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Roundup: domain industry starts to respond to coronavirus pandemic

Kevin Murphy, March 16, 2020, 12:00:13 (UTC), Domain Registries

With much of the world already laboring under coronavirus-related movement and assembly restrictions, many domain industry companies have started to publicly outline their business continuity plans.

Some companies have already implemented blanket home-working rules, while others are ready to pull the trigger on such regimes just as soon as local government policy or other circumstances require it.

Here’s a roundup of what some of these companies have said over the last few days.

It’s not an exhaustive list — I’m sure many companies have unannounced contingencies in place — and it should be noted that some of these announcements may well be out of date already, due to the speed at which the virus risk, and government responses to it, are changing.

  • In Italy, the nation hardest-hit by the virus outside of China, local ccTLD registry Registro.it said: “Due to the current health emergency, there may be delays in the processing of legal and administrative procedures in the coming days. Activities related to the registration and maintenance of domains will be carried out as usual”.
  • NIC Chile, the .cl registry, has imposed a ban on outsiders attending its offices, effective today, “in order to safeguard the health of its clients and officials”.
  • Portugal’s Associação DNS.PT, the .pt registry, has gone a step further, saying Friday that it has already adopted remote working. It added that it was not aware of any confirmed cases and that it expected business to continue as normal.
  • An undated notice on DNS Belgium’s web site states: “To guarantee maximum business continuity, we temporarily close our office and all work from home.”
  • Dutch ccTLD registry SIDN said Friday that “most” of its employees are working from home, and it will minimize in-person contacts to “strictly necessary” meetings. It does not expect disruption to services.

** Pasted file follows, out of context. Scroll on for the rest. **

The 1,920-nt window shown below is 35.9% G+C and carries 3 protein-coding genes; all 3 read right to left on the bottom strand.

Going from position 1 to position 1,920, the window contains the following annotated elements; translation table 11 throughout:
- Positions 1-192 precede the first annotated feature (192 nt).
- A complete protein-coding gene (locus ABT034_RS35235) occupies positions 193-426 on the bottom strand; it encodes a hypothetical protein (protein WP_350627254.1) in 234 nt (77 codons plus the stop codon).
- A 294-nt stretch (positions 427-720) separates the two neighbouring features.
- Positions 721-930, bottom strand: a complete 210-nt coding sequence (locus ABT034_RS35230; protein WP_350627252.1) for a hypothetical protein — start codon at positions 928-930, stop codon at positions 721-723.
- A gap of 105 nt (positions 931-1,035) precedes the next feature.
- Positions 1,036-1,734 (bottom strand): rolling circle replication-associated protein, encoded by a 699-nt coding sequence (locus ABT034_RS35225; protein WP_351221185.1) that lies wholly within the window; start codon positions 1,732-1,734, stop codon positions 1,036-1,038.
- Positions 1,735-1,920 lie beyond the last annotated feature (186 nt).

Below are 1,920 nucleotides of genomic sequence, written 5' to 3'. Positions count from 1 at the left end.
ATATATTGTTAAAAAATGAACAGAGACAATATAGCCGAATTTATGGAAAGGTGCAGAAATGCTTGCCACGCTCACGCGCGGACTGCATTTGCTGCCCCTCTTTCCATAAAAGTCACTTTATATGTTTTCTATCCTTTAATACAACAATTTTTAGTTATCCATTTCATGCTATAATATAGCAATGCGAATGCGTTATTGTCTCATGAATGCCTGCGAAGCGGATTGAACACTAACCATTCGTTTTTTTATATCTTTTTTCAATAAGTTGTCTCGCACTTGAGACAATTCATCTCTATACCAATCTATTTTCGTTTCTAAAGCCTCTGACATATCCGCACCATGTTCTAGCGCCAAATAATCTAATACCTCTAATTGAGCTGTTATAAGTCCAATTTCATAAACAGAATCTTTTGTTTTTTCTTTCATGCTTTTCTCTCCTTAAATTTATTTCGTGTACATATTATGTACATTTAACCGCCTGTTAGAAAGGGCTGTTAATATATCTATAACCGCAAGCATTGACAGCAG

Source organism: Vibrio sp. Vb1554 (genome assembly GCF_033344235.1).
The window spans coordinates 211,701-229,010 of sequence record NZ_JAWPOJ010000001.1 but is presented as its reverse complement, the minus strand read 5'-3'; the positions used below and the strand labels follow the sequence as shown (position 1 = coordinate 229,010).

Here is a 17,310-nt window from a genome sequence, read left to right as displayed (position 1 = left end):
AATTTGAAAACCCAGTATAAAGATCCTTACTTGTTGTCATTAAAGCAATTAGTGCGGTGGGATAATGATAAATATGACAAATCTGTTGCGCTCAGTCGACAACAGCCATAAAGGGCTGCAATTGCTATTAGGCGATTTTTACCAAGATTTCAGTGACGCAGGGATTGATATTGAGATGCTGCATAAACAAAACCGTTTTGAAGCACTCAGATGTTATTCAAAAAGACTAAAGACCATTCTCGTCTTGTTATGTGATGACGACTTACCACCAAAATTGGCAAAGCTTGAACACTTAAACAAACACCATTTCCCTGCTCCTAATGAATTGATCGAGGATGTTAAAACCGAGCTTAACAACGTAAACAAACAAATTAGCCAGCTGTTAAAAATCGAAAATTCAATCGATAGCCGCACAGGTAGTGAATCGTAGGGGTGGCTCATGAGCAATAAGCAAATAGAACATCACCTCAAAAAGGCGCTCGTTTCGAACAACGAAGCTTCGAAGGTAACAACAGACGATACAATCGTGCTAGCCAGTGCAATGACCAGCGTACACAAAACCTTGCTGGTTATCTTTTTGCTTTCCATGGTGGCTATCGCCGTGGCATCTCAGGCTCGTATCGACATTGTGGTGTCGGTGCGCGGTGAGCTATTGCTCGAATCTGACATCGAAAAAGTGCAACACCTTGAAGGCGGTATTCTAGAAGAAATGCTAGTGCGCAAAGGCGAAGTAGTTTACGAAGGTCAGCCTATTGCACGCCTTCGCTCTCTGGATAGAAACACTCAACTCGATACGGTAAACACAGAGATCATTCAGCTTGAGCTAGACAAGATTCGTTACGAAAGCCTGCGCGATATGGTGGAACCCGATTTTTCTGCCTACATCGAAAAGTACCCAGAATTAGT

• Austrian Nic.at said that employees “who are not tied to the Vienna or Salzburg office locations due to their work can work from home by telework”, adding “strict hygiene measures apply in the offices”.
  • In Denmark, DK-Hostmaster said that customer support will now be conducted purely via email, with phone support suspended until March 27.
  • It’s the same story in Poland for .pl domains, according to a notice on the NASK web site.
  • Afilias said Thursday that it has contingency plans in place to keep its registry business ticking over even if staff fall ill or office closures are mandated. It’s also stepped up office cleaning and made hand sanitizer available to staff. Employees will be able to home-work should the need arise, the company said.
  • Corporate registrar family Com Laude said that it’s updated its business continuity and disaster recovery plans to account for the pandemic threat, including providing remote-working solutions for its staff.
  • Network Solutions, part of Web.com, told customers Friday that its workforce is geared up to work from home too, and that customer service should be unaffected during the crisis.
  • British registrar Astutium said it won’t book any in-person meetings with clients for the next 90 days, and that if anyone shows up for an already-booked meeting they will be required wash thoroughly before they’re let through the door.

I’ve not heard any reports yet of members of the industry with confirmed infections. So that’s good.

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